What’s happening in Our Kakaʻako
A lot is happening in Our Kakaʻako, a nine-block neighborhood in the midst of redevelopment. To help navigate what’s taking place, Our Kaka‘ako development manager Erin Kinney answered some questions about current and future plans.
In the next few months, what new businesses will be coming to Our Kakaʻako and where will they be located?
Lanikai Juice opened this week next to Starbucks. In July, Heavy Metal Hawaii will open a workshop on Block G, and a pop-up coffee bar will be coming to Paiko. We will be adding many more businesses at SALT at Our Kaka‘ako as soon as construction concludes, which is expected next summer.
Right now, we know the area behind Auahi Street is under construction. How long will this construction last and what’s being constructed?
The project on Block F (bordered by Auahi, Coral, Keawe and Ala Moana) is called Salt at Our Kaka‘ako. It’s a 76,000-square-foot retail/restaurant complex, but it will also be the activity hub of the neighborhood. There will be local restaurants, trendy and neighborhood bars, owner-run shops, select national brands, and many places for folks to “bump into” neighbors and friends.
We know that Night Market has moved to Cooke Street. Is this a permanent location for Night Market?
Yes. Block D is the new, permanent location for the Honolulu Night Market. It will also be a venue for other events like Showdown in Chinatown, Art + Flea, as well as the Kaka‘ako Agora, a new indoor space developed by Interisland Terminal and designed by Tokyo-based architecture firm Atelier Bow Wow.
Will monthly events such as Art & Flea and Eat the Street be affected by construction taking place?
The block where Eat the Street is currently held is scheduled for redevelopment, but we have alternate space within our neighborhood where the event can move. Events like Art + Flea are in warehouses that are dedicated for community events, so they will not be affected.
What new residential developments are now in development and where are they located?
Our focus is on Phase 1 – Blocks A, B, E and F. Three of the four have already been approved by the HCDA, and the fourth will have its second round of public hearings in June.
Block A (South, Halekauwila, Pohukaina, Keawe) – Keauhou Lane by Stanford Carr Development and Kamehameha Schools/Gerding Edlen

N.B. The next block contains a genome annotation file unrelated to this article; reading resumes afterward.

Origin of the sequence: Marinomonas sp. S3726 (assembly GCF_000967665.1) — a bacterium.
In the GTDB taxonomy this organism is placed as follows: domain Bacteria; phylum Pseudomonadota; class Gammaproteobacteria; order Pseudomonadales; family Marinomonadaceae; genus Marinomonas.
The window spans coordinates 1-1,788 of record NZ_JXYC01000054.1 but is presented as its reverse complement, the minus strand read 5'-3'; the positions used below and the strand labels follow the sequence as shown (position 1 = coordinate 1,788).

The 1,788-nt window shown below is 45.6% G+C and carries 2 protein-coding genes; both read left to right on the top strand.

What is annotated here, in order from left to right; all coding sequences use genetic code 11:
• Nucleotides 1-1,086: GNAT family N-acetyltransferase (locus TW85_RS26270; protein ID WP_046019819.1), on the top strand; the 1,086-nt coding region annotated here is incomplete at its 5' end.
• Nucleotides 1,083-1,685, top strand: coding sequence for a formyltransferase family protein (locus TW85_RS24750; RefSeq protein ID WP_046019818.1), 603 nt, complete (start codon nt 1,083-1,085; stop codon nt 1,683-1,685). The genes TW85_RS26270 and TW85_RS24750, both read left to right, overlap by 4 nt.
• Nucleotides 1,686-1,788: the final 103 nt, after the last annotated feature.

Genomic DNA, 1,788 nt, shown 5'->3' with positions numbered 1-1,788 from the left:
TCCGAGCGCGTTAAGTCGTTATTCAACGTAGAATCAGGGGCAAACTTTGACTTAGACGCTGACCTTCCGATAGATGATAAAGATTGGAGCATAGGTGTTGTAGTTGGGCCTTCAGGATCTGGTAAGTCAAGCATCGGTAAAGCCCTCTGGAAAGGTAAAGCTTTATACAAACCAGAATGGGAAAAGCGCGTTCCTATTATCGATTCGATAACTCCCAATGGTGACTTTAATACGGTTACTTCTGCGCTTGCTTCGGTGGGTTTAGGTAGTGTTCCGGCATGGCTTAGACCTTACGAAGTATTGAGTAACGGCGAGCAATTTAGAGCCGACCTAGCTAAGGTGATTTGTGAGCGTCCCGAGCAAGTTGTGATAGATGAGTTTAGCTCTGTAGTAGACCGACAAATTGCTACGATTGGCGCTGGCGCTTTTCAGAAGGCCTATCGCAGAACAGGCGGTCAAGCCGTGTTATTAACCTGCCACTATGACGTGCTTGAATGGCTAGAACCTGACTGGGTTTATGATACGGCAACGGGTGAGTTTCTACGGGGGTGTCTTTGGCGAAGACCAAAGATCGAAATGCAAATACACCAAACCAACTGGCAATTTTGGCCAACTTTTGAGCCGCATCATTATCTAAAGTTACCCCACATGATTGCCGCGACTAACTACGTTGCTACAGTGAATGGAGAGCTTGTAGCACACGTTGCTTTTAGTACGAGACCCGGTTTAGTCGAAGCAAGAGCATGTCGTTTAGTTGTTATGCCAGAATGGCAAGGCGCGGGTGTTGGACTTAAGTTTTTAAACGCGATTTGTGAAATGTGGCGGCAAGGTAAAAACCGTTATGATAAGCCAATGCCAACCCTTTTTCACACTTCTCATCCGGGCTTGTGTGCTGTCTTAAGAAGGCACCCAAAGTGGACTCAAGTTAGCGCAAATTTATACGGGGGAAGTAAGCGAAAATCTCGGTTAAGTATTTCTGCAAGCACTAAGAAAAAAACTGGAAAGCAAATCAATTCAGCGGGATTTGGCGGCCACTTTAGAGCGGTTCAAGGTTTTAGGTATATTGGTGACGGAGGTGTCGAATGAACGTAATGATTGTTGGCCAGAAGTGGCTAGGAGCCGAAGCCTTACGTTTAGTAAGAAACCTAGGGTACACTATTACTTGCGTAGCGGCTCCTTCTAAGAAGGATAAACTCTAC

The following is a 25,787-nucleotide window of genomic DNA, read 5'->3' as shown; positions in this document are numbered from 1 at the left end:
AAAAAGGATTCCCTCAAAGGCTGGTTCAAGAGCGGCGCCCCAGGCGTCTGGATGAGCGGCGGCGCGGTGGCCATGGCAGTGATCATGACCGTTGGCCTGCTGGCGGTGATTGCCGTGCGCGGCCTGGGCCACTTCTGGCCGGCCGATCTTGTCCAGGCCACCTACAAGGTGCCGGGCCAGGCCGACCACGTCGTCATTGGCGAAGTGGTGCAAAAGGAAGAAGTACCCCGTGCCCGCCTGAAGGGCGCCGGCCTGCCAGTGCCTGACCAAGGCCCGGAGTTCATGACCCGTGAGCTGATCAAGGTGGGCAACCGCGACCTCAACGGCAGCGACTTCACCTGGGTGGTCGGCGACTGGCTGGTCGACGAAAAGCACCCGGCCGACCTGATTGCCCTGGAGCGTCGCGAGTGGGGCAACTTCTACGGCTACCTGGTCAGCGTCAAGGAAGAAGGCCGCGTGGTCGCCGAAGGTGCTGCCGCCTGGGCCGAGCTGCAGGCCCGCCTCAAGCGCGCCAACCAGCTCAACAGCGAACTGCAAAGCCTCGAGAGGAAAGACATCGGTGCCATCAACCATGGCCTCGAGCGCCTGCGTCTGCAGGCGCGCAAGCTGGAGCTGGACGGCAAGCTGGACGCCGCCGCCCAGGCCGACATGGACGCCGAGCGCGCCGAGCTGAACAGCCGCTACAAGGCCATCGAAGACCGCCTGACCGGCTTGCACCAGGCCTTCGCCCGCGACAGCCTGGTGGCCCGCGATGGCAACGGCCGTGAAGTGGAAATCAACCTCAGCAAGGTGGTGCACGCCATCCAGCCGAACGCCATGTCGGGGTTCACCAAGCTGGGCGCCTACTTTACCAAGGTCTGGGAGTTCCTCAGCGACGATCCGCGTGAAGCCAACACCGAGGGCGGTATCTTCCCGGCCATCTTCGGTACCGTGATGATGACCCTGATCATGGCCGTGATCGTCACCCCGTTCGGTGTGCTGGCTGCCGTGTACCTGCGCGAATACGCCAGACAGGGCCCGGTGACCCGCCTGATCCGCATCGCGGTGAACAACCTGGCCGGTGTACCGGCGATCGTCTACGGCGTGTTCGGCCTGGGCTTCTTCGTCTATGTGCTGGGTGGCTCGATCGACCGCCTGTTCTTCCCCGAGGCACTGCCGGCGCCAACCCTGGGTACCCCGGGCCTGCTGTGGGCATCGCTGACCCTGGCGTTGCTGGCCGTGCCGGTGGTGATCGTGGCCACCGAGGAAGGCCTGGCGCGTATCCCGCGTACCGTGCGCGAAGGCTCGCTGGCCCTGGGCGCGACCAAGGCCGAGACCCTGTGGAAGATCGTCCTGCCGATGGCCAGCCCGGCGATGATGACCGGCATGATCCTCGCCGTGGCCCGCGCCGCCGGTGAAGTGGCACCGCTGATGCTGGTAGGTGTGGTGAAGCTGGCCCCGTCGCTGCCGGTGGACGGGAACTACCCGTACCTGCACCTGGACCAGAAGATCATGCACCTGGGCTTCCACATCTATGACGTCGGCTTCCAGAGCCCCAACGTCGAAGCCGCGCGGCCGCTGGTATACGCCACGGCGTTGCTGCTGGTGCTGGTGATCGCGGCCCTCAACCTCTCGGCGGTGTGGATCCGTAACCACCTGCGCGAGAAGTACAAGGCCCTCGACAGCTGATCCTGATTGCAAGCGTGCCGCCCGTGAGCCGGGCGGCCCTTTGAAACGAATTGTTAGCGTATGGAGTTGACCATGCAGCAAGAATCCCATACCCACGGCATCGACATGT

Block B – (Keawe, Pohukaina, Auahi) 400 Keawe by Castle & Cooke Homes Hawaii and Kamehameha Schools
Block E – (Ala Moana, Keawe, South, Auahi) – The Collection by Alexander & Baldwin Hawaii
Block F – Salt at Our Kaka‘ako by Kamehameha Schools
Will the businesses along Auahi Street remain open during construction?
Any new events planned for the neighborhood in the next few months?
June Ka-Boom at the Kaka‘ako Agora (a month of programming by Interisland Terminal)
Imua Bash – June 3
Green Drinks at Restyle Hawaii – June 3
Day Off at Salt Kaka‘ako
Kaka‘ako Agora Preview Party – June 8
Public opening of Kaka‘ako Agora – June 9
What is the overall function of Kaka‘ako Agora and why will it be a unique space for any individual? How will it be used as a gathering space for events?
The architect, Yoshiharu Tsukamoto of Atelier Bow Wow, visited Hawaii for the first time and remarked that we had lots of green space in and around Kakaʻako, but not a lot of indoor, shaded space. The Agora addresses this need. It’s a public space that anyone can use, and there will be a website that people can use to sign up for space. There will also be small events programmed at nighttime.
Not many people may be aware of what exactly is happening in the area aside from the events being hosted every month. How will Kakaʻako’s evolution in terms of landscape and space allow individuals to engage with this community?
In the next three years, there will be many more people living in Our Kaka‘ako. Salt will be complete, and there will be more space and opportunity for individuals to come together, to meet and to interact.
Two years ago, there weren’t a lot of people walking around on the street. Today, people are outside eating lunch at Cocina, taking pictures of the art murals, having a drink at Bevy or Honolulu Beerworks. Our Kaka‘ako has become a much more vibrant place in that short amount of time, and that neighborhood pulse will get stronger as more people move in, as businesses start up, and redevelopment makes it a more comfortable place to be.
The Our Kakaʻako website explains that it is “…built on empowering creativity, cultivating innovation and building a truly unique, local community.” In what ways are local communities surrounding art and culture already thriving?
Lana Lane Studios is a good example of a thriving arts and culture scene. They are an enclave of artists’ studios in a warehouse on Lana Lane and Auahi Street. The idea originated from our relationships with Pow!Wow! Hawaii, and has grown into something much bigger than we could have imagined. There are resident graphic artists, painters, musicians, dancers, filmmakers, photographers and metalworkers there, and they contribute their art and their energy not only within the space, but to Our Kaka‘ako and beyond.
Being able to provide a space where these creators and innovators could collide and interact has been amazing for the neighborhood.